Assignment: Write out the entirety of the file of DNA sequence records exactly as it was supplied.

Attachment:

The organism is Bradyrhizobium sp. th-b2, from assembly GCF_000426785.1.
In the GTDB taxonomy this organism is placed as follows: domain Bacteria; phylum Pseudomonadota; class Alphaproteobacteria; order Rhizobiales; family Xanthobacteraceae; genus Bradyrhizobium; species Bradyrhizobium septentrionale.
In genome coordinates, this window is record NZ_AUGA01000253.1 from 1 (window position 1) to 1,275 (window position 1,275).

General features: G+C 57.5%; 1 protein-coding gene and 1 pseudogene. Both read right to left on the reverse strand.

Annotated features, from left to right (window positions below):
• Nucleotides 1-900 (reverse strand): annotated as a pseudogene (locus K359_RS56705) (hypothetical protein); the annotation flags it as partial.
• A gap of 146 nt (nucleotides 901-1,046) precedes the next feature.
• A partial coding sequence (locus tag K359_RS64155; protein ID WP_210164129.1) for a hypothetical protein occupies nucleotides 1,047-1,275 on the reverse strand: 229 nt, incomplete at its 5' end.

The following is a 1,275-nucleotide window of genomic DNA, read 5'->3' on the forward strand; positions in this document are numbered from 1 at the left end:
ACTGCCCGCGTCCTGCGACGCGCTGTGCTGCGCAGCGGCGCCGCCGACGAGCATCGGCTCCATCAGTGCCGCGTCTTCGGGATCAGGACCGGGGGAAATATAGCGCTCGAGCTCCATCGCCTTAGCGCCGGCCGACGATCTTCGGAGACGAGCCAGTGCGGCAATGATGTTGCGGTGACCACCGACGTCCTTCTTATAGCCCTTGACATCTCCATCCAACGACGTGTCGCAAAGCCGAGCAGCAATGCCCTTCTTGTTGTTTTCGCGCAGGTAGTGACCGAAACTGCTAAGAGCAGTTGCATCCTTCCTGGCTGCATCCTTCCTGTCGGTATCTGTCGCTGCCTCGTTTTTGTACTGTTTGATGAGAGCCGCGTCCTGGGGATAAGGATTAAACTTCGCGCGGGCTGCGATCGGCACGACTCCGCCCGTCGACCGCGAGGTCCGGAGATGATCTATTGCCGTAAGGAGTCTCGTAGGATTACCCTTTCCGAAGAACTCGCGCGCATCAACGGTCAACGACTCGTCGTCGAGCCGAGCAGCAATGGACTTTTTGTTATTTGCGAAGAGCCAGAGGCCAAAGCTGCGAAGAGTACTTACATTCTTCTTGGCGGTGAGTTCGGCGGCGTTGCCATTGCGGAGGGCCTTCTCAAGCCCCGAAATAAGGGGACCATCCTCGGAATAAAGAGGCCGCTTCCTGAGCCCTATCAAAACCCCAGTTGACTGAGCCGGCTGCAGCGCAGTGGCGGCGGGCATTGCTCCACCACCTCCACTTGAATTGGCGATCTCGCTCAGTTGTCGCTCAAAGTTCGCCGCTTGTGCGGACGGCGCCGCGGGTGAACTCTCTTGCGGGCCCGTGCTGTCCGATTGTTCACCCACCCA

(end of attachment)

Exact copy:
The organism is Bradyrhizobium sp. th-b2, from assembly GCF_000426785.1.
In the GTDB taxonomy this organism is placed as follows: domain Bacteria; phylum Pseudomonadota; class Alphaproteobacteria; order Rhizobiales; family Xanthobacteraceae; genus Bradyrhizobium; species Bradyrhizobium septentrionale.
In genome coordinates, this window is record NZ_AUGA01000253.1 from 1 (window position 1) to 1,275 (window position 1,275).

General features: G+C 57.5%; 1 protein-coding gene and 1 pseudogene. Both read right to left on the reverse strand.

Annotated features, from left to right (window positions below):
• Nucleotides 1-900 (reverse strand): annotated as a pseudogene (locus K359_RS56705) (hypothetical protein); the annotation flags it as partial.
• A gap of 146 nt (nucleotides 901-1,046) precedes the next feature.
• A partial coding sequence (locus tag K359_RS64155; protein ID WP_210164129.1) for a hypothetical protein occupies nucleotides 1,047-1,275 on the reverse strand: 229 nt, incomplete at its 5' end.

The following is a 1,275-nucleotide window of genomic DNA, read 5'->3' on the forward strand; positions in this document are numbered from 1 at the left end:
ACTGCCCGCGTCCTGCGACGCGCTGTGCTGCGCAGCGGCGCCGCCGACGAGCATCGGCTCCATCAGTGCCGCGTCTTCGGGATCAGGACCGGGGGAAATATAGCGCTCGAGCTCCATCGCCTTAGCGCCGGCCGACGATCTTCGGAGACGAGCCAGTGCGGCAATGATGTTGCGGTGACCACCGACGTCCTTCTTATAGCCCTTGACATCTCCATCCAACGACGTGTCGCAAAGCCGAGCAGCAATGCCCTTCTTGTTGTTTTCGCGCAGGTAGTGACCGAAACTGCTAAGAGCAGTTGCATCCTTCCTGGCTGCATCCTTCCTGTCGGTATCTGTCGCTGCCTCGTTTTTGTACTGTTTGATGAGAGCCGCGTCCTGGGGATAAGGATTAAACTTCGCGCGGGCTGCGATCGGCACGACTCCGCCCGTCGACCGCGAGGTCCGGAGATGATCTATTGCCGTAAGGAGTCTCGTAGGATTACCCTTTCCGAAGAACTCGCGCGCATCAACGGTCAACGACTCGTCGTCGAGCCGAGCAGCAATGGACTTTTTGTTATTTGCGAAGAGCCAGAGGCCAAAGCTGCGAAGAGTACTTACATTCTTCTTGGCGGTGAGTTCGGCGGCGTTGCCATTGCGGAGGGCCTTCTCAAGCCCCGAAATAAGGGGACCATCCTCGGAATAAAGAGGCCGCTTCCTGAGCCCTATCAAAACCCCAGTTGACTGAGCCGGCTGCAGCGCAGTGGCGGCGGGCATTGCTCCACCACCTCCACTTGAATTGGCGATCTCGCTCAGTTGTCGCTCAAAGTTCGCCGCTTGTGCGGACGGCGCCGCGGGTGAACTCTCTTGCGGGCCCGTGCTGTCCGATTGTTCACCCACCCA